Peter Hopkirk, in his book, The Great Game, told the story mainly from the point of view of the chess pieces —agents of empire, British and Russian, venturing alone, sometimes undercover, into territory where their governments could not protect them.

I read this book as a follow-up to reading Rudyard Kipling’s Kim, which was about a young boy being groomed to be a player in the Great Game.  Hopkirk referred to Kim in his book; he said the Mahbub Ali, Hurree Babu and Colonel Creighton characters were based on specific individuals.

Hopkirk gave a clear explanation of the geopolitical background, but his book also can be enjoyed as a series of real-life action-adventure stories.  The careers of some of the British political officers read like fiction.

While still in their twenties, they mastered local languages and customs well enough to disguise themselves as natives and penetrate unknown territory.  They were explorers, map-makers, spies, diplomats and sometimes commanders of troops in the field.

They command admiration—regardless of whether you think the game of empire was worth playing.

Their field of operation was mainly in what later became the Soviet Central Asian republics, but also included the Caucacus, Tibet and Xinjiang.  The Central Asian region historically has been a center of civilization, but in the 19th century, it had been overrun by warlords, bandits and slave traders. Dealing with them was no job for the timid or the trusting.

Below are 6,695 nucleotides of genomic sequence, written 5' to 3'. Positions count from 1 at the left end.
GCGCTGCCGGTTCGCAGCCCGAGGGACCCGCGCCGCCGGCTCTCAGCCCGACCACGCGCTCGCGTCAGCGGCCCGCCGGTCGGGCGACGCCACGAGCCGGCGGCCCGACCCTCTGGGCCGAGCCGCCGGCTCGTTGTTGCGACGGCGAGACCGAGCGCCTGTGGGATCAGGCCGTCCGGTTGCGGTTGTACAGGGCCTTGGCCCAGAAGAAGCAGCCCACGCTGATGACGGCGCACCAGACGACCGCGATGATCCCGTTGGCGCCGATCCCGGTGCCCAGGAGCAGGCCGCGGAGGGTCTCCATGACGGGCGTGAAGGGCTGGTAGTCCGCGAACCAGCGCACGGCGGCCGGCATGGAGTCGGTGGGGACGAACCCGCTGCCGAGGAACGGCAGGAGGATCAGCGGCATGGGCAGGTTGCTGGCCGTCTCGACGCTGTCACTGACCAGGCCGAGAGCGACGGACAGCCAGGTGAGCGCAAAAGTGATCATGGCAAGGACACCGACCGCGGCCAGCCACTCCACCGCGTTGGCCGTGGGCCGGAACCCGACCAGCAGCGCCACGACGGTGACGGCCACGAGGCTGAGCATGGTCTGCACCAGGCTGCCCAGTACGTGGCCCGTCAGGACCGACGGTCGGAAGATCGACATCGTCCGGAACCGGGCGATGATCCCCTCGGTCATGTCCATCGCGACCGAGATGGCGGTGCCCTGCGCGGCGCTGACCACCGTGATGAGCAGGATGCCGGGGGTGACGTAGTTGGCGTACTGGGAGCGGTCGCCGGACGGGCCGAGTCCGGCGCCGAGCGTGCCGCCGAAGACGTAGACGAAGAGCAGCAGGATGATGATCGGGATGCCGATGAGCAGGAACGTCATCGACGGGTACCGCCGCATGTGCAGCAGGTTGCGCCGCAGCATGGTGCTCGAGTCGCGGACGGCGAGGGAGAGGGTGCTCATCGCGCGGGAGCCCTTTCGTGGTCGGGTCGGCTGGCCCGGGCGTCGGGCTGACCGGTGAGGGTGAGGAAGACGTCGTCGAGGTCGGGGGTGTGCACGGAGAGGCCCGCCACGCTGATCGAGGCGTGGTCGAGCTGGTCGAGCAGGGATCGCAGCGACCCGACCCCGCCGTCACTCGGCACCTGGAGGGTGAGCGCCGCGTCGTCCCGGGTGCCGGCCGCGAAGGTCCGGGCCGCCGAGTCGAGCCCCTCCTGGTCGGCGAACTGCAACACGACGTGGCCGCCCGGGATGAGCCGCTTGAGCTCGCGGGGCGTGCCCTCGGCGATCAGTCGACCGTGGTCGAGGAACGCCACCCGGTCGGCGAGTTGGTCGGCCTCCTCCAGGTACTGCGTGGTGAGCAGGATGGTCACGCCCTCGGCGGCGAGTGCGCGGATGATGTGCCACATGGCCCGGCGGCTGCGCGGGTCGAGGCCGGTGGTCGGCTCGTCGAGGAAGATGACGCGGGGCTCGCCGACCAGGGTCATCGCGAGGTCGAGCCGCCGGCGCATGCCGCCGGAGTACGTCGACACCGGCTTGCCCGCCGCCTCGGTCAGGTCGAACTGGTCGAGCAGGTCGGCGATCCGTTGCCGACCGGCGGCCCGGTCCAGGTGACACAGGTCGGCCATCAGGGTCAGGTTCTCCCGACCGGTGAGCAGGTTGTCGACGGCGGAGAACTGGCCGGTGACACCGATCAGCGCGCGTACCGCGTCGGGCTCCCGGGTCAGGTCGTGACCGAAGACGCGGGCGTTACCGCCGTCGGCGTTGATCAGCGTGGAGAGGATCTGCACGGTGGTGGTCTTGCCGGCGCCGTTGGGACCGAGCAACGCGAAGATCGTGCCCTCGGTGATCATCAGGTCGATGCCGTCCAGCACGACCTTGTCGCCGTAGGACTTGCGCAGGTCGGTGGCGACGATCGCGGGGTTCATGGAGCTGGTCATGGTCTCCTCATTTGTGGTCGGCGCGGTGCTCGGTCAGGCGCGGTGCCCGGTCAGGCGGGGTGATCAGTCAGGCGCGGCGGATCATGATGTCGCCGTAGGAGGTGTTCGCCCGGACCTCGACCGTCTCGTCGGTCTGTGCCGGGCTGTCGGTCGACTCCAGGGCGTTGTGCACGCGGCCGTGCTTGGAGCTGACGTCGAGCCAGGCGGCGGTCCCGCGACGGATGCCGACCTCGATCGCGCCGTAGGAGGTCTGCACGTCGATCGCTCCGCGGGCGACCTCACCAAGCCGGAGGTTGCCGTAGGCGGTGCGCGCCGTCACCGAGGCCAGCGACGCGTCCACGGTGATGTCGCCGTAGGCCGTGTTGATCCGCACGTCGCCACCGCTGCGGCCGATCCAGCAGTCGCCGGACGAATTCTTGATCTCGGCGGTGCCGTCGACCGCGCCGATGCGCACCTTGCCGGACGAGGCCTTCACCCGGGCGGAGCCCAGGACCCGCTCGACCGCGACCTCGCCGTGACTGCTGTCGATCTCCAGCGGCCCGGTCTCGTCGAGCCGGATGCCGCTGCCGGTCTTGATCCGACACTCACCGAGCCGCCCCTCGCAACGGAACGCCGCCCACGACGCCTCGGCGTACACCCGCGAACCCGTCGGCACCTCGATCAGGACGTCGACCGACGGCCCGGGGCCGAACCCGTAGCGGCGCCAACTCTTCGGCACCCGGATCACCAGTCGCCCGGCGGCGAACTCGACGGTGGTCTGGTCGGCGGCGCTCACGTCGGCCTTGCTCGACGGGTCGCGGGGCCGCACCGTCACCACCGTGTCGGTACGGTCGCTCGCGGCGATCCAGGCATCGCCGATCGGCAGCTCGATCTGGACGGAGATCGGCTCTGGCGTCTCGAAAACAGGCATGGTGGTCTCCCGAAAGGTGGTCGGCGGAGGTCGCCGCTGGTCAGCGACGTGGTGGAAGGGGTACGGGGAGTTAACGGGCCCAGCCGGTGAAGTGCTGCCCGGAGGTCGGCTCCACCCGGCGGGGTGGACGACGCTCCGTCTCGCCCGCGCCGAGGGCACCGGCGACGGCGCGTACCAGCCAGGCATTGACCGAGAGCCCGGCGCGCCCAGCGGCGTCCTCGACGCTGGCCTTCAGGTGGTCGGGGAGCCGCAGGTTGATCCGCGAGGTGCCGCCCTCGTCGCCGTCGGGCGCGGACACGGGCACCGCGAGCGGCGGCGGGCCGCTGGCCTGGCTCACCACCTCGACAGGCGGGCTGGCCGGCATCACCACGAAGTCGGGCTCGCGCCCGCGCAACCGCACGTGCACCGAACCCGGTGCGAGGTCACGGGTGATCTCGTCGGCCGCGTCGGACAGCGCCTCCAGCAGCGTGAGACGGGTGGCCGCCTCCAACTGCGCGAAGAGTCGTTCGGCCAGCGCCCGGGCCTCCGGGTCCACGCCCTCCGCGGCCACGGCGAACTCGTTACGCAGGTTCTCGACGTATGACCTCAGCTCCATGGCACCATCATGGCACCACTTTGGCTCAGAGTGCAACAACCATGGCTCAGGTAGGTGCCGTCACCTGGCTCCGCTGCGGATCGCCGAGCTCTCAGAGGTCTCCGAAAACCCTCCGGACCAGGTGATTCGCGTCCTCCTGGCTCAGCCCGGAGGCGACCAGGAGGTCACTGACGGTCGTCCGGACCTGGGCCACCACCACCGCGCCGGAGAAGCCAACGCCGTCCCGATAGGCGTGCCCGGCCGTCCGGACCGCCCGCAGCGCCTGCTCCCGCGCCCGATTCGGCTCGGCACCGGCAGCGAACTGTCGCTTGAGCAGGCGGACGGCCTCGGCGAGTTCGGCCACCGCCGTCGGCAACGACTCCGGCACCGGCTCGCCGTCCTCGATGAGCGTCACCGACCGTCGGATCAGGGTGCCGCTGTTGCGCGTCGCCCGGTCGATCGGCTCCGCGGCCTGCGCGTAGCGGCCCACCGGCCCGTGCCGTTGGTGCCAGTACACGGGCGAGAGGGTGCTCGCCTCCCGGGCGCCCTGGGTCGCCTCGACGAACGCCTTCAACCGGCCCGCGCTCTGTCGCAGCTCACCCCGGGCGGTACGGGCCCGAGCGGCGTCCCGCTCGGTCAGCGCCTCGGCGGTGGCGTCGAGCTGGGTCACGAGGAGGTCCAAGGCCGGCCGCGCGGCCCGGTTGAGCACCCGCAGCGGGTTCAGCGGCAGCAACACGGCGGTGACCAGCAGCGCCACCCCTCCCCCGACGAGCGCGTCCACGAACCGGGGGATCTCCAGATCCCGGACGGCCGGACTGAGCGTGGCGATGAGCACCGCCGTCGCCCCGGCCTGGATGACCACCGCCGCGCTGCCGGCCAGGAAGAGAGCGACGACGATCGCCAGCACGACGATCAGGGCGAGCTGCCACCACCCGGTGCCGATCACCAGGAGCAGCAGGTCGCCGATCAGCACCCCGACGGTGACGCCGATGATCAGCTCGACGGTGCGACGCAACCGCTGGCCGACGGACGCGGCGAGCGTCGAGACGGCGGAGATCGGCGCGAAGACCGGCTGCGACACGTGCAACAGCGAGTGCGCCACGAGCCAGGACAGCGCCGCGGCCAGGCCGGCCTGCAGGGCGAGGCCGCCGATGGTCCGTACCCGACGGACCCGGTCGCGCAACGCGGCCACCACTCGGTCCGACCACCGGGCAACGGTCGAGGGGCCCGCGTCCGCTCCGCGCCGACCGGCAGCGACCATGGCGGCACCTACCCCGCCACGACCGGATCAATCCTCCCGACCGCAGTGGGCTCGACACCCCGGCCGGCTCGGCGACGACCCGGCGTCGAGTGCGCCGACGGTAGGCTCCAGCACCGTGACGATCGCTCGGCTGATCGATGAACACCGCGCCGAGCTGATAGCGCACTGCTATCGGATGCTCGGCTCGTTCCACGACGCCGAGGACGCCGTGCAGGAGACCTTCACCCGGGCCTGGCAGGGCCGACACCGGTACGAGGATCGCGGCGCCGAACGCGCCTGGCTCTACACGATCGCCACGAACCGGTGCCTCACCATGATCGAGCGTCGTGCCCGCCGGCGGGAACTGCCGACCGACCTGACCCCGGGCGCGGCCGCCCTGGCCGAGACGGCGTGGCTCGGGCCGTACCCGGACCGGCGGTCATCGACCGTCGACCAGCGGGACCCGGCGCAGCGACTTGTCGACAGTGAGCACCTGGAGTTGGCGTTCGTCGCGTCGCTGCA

One political officer, Eldred Pottinger (not an action-hero name!), at the age of 26, was operating undercover in Herat in 1835. A Persian army with Russian advisers attacked and beseiged the city, and Pottinger offered his services to the local ruler.

He soon established himself as an effective and tireless leader. At one point, the besiegers broke through and the Herat commanders panicked, but Pottinger rallied them and drove back the attackers. In negotiations that followed, one of the Persian-Russian demands was that the Herat send Pottinger home.

This was only one of his exploits.  He died at age 32 of a fever.